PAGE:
Efficiency versus Validity: The Dilemma of the INDOPCO Regulations
Claudine V. Pease-Wingenter
Phoenix School of Law
November 2, 2006
U of Houston Law Center No. 2007-S-01
The article examines the potential invalidity of the INDOPCO regulations, which were finalized by Treasury in 2004 to provide bright lines as to the proper tax treatment of costs associated with intangibles. They were promulgated to reduce tax controversies, which had abounded due to the broad underlying statutory language, and the imprecise standards developed in case law.
Although Treasury's intent was laudable, the regulations are likely invalid in several aspects because they conflict with prior judicial interpretations of the statute. This conclusion seems likely despite the Supreme Court's 2005 decision in National Cable & Telecommunications Association v. Brand X Internet Services (indicating administrative agencies could sometimes overturn prior judicial statutory interpretations).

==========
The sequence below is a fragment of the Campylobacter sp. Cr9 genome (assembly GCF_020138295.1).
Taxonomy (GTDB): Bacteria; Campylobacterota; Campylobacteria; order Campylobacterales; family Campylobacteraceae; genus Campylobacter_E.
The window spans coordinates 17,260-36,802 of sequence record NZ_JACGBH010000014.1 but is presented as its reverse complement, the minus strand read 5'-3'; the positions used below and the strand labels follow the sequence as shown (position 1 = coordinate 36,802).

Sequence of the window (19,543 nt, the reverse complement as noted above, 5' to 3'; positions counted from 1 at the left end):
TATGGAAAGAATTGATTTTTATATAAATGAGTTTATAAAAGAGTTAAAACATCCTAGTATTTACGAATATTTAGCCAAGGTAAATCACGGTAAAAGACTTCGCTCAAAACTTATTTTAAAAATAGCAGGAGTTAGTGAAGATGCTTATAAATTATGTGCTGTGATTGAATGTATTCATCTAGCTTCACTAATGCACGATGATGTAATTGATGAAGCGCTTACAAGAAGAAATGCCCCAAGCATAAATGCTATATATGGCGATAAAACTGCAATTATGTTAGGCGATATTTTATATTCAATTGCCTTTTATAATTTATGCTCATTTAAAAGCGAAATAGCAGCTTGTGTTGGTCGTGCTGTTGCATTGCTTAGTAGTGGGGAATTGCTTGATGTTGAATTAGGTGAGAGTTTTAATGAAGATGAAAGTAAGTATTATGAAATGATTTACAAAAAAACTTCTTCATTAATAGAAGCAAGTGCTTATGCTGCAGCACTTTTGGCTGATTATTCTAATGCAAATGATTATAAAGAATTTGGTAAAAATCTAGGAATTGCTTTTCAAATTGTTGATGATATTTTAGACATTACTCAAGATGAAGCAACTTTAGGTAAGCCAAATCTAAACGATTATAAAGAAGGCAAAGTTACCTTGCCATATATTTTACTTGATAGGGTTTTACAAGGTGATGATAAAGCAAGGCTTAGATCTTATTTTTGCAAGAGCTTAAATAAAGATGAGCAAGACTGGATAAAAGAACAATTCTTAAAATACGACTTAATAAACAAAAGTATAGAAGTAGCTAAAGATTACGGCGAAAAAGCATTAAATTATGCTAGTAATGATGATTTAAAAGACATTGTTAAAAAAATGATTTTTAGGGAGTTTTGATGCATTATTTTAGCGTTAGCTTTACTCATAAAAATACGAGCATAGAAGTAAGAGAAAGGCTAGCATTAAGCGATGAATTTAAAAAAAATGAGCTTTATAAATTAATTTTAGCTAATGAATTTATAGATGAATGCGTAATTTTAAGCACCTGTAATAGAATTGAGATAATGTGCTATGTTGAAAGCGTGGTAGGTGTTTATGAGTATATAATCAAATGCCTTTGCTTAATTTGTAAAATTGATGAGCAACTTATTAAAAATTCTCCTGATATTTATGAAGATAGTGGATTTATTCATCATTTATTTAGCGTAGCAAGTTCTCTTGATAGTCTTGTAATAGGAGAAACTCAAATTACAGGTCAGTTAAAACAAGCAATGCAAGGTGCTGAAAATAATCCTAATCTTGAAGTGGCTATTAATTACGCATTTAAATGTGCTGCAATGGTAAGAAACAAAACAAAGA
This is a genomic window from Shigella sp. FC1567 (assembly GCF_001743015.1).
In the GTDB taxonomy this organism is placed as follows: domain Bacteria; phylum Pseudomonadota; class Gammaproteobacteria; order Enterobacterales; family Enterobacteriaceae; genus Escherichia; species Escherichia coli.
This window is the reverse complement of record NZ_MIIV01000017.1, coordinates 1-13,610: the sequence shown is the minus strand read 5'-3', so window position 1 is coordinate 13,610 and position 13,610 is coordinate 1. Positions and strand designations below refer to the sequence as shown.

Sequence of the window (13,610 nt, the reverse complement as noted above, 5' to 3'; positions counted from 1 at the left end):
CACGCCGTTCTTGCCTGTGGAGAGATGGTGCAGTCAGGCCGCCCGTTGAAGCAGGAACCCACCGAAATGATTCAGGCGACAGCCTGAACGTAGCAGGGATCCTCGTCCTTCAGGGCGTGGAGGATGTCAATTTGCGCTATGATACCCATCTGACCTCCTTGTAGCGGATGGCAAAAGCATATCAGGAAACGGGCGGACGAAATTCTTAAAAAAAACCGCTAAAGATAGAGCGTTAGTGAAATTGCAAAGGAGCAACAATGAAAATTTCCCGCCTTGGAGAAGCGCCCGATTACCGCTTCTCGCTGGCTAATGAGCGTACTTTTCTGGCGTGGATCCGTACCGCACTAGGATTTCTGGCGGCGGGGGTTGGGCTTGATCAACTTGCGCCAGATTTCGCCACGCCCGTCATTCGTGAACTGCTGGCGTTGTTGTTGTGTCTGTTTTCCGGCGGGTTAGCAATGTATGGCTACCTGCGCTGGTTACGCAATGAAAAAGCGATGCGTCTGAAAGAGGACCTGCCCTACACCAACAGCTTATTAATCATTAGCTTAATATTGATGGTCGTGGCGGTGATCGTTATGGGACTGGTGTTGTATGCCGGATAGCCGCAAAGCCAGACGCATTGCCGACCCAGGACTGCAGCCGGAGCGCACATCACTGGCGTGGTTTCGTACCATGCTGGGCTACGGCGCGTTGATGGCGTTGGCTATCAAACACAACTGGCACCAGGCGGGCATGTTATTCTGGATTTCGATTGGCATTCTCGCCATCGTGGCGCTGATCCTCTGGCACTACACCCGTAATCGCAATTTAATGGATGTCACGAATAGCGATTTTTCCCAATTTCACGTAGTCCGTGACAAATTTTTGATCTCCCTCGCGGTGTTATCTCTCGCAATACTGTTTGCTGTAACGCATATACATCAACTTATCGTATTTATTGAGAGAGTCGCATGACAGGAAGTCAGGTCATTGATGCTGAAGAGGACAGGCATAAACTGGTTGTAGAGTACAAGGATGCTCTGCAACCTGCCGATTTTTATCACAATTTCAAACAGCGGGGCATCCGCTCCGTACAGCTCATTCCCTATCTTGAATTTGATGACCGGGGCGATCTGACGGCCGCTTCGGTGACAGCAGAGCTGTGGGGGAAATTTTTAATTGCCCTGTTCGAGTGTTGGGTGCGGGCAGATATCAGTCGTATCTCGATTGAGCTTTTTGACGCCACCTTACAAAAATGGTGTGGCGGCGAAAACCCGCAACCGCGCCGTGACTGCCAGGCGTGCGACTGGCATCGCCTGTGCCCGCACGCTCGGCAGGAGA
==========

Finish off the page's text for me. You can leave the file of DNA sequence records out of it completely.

Certain provisions of the INDOPCO regulations are likely invalid, but detrimental primarily to taxpayers that are particularly ill-suited to wage a costly and time-consuming legal battle to challenge them. An invalid administrative action that is likely to remain unchallenged has troubling policy implications generally. However, this appears to be an emerging trend by Treasury to overturn adverse court decisions by administrative decree.
Number of Pages in PDF File: 122
Keywords: administrative law, federal income tax, capitalization, deductibility, IRC section 263, IRC section 162, IRC section 7805, intangibles, Treasury, IRS, Supreme Court, Clarence Thomas, INDOPCO, Skidmore v. Swift & Company, Chevron U.S.A. v. Natural Resources Defense Council, National Cable & Telecomworking papers series
Date posted: November 9, 2006
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